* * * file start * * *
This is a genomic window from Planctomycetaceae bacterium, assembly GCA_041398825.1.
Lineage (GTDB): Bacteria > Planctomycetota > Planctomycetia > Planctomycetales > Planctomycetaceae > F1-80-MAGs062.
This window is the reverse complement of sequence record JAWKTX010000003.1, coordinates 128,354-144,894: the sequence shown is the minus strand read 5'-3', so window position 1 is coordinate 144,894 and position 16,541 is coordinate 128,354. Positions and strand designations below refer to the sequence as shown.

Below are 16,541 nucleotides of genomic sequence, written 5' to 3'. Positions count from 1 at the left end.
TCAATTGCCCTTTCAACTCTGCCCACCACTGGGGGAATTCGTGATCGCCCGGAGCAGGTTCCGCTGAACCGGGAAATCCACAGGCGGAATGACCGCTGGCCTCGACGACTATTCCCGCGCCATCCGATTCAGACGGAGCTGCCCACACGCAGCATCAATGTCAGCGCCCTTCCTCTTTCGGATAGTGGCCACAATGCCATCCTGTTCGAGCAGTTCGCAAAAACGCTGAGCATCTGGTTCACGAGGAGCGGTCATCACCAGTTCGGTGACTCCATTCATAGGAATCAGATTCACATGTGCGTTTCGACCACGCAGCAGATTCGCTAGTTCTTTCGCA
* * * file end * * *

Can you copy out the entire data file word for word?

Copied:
This is a genomic window from Planctomycetaceae bacterium, assembly GCA_041398825.1.
Lineage (GTDB): Bacteria > Planctomycetota > Planctomycetia > Planctomycetales > Planctomycetaceae > F1-80-MAGs062.
This window is the reverse complement of sequence record JAWKTX010000003.1, coordinates 128,354-144,894: the sequence shown is the minus strand read 5'-3', so window position 1 is coordinate 144,894 and position 16,541 is coordinate 128,354. Positions and strand designations below refer to the sequence as shown.

Below are 16,541 nucleotides of genomic sequence, written 5' to 3'. Positions count from 1 at the left end.
TCAATTGCCCTTTCAACTCTGCCCACCACTGGGGGAATTCGTGATCGCCCGGAGCAGGTTCCGCTGAACCGGGAAATCCACAGGCGGAATGACCGCTGGCCTCGACGACTATTCCCGCGCCATCCGATTCAGACGGAGCTGCCCACACGCAGCATCAATGTCAGCGCCCTTCCTCTTTCGGATAGTGGCCACAATGCCATCCTGTTCGAGCAGTTCGCAAAAACGCTGAGCATCTGGTTCACGAGGAGCGGTCATCACCAGTTCGGTGACTCCATTCATAGGAATCAGATTCACATGTGCGTTTCGACCACGCAGCAGATTCGCTAGTTCTTTCGCA